Modes of Action of a Novel c-MYC Inhibiting 1,2,4-Oxadiazole Derivative in Leukemia and Breast Cancer Cells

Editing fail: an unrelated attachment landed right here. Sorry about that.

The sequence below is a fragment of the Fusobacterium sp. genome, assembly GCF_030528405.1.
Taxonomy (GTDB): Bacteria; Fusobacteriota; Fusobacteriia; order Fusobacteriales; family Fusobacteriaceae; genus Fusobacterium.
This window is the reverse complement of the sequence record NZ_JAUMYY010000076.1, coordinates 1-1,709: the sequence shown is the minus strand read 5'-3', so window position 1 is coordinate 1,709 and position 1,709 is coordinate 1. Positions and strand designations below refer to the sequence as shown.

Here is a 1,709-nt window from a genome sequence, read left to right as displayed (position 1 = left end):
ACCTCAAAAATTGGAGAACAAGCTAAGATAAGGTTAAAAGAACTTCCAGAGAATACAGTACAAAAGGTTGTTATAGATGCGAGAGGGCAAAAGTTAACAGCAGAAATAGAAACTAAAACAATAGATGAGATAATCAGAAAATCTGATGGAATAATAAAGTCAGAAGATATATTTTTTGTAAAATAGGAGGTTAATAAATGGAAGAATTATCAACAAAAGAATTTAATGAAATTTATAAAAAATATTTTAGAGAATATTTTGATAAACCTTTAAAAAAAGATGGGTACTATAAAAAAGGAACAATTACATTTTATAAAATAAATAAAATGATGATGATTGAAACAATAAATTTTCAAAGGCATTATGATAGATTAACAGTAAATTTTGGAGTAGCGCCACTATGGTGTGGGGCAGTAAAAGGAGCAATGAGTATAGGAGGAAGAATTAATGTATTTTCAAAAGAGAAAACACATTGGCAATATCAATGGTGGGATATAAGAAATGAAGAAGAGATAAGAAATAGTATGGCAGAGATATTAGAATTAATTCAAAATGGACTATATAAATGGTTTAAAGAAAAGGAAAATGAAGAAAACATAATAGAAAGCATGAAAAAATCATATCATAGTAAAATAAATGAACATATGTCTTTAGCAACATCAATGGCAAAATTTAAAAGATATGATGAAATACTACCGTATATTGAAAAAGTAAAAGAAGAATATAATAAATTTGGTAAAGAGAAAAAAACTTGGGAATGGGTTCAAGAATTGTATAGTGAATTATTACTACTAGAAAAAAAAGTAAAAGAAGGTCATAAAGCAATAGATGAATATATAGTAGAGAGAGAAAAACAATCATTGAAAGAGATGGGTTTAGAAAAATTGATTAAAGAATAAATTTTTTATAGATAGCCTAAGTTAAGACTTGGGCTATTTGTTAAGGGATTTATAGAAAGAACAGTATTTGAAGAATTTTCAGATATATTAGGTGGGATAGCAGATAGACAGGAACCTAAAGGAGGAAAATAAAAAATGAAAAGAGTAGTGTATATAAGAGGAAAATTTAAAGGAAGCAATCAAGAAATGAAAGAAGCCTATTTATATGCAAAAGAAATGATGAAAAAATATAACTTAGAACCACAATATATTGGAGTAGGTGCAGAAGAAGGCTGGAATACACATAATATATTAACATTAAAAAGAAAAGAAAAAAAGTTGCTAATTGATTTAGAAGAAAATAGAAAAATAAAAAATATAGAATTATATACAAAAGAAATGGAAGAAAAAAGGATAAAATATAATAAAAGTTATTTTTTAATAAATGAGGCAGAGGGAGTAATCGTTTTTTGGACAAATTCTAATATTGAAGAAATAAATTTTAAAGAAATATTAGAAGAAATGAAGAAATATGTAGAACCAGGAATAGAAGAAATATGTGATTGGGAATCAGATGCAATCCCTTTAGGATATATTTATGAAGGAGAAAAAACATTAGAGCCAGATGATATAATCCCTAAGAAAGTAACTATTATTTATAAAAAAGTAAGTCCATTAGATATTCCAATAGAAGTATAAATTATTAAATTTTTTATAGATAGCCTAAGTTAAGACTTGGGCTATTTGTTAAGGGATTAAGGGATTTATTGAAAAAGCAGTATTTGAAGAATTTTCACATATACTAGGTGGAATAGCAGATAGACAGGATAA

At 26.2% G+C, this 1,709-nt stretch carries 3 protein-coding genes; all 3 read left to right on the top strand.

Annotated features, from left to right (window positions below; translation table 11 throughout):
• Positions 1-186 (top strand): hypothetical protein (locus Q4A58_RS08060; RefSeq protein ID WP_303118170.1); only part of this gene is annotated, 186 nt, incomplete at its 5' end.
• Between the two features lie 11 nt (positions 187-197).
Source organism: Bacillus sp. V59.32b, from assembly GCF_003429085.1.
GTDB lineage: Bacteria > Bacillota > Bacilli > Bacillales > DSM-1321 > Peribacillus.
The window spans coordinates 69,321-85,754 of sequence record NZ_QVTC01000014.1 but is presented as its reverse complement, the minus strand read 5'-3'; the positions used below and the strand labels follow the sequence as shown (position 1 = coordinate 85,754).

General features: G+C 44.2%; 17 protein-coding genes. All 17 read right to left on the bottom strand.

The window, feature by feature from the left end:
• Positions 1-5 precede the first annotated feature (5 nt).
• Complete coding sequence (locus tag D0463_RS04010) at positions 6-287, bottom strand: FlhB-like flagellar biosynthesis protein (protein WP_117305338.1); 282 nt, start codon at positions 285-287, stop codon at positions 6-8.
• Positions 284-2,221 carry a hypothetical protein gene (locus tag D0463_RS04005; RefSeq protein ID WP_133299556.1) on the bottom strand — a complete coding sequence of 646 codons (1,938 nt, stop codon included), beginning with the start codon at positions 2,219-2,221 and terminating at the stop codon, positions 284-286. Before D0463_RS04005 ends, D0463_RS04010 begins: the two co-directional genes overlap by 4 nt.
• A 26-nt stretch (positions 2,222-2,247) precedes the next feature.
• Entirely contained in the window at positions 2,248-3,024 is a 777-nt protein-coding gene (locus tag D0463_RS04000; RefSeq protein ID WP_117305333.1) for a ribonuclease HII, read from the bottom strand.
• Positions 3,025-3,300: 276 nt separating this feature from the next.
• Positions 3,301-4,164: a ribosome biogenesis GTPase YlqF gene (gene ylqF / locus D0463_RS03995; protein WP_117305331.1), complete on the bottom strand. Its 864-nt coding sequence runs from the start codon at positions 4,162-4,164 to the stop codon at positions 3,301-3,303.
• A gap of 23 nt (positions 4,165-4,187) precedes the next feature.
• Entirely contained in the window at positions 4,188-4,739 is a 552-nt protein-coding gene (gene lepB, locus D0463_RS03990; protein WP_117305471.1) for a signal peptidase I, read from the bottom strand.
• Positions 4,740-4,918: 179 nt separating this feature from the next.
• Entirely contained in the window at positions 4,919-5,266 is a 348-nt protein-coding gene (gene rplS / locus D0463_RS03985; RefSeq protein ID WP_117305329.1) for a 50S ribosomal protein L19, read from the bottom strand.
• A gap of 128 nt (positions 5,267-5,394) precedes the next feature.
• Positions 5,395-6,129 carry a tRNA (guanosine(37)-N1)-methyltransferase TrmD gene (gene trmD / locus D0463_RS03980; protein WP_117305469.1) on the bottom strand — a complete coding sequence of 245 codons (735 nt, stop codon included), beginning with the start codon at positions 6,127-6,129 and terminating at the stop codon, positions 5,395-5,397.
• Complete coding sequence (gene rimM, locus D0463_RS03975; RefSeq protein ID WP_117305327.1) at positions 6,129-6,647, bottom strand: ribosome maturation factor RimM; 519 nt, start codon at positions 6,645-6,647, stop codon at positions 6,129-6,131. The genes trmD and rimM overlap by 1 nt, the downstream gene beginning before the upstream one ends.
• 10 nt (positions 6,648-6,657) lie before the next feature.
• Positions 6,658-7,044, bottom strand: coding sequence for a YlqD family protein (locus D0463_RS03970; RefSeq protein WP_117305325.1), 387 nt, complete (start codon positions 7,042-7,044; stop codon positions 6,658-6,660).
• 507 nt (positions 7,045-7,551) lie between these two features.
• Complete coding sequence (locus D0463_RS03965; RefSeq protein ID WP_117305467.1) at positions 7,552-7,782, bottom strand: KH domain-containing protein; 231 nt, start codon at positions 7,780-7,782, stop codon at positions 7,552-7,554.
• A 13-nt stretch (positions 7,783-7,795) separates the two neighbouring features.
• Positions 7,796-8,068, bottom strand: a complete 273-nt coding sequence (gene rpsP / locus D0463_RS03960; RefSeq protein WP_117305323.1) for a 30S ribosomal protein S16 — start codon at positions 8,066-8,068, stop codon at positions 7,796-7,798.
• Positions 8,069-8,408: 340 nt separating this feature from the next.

The c-MYC oncogene regulates multiple cellular activities and is a potent driver of many highly aggressive human cancers, such as leukemia and triple-negative breast cancer. The oxadiazole class of compounds has gained increasing interest for its anticancer activities. The aim of this study was to investigate the molecular modes of action of a 1,2,4-oxadiazole derivative (ZINC15675948) as a c-MYC inhibitor. ZINC15675948 displayed profound cytotoxicity at the nanomolar range in CCRF-CEM leukemia and MDA-MB-231-pcDNA3 breast cancer cells. Multidrug-resistant sublines thereof (i.e., CEM/ADR5000 and MDA-MB-231-BCRP) were moderately cross-resistant to this compound (<10-fold). Molecular docking and microscale thermophoresis revealed a strong binding of ZINC15675948 to c-MYC by interacting close to the c-MYC/MAX interface. A c-MYC reporter assay demonstrated that ZINC15675948 inhibited c-MYC activity. Western blotting and qRT-PCR showed that c-MYC expression was downregulated by ZINC15675948. Applying microarray hybridization and signaling pathway analyses, ZINC15675948 affected signaling routes downstream of c-MYC in both leukemia and breast cancer cells as demonstrated by the induction of DNA damage using single cell gel electrophoresis (alkaline comet assay) and induction of apoptosis using flow cytometry. ZINC15675948 also caused G2/M phase and S phase arrest in CCRF-CEM cells and MDA-MB-231-pcDNA3 cells, respectively, accompanied by the downregulation of CDK1 and p-CDK2 expression using western blotting. Autophagy induction was observed in CCRF-CEM cells but not MDA-MB-231-pcDNA3 cells. Furthermore, microarray-based mRNA expression profiling indicated that ZINC15675948 may target c-MYC-regulated ubiquitination, since the novel ubiquitin ligase (ELL2) was upregulated in the absence of c-MYC expression. We propose that ZINC15675948 is a promising natural product-derived compound targeting c-MYC in c-MYC-driven cancers through DNA damage, cell cycle arrest, and apoptosis.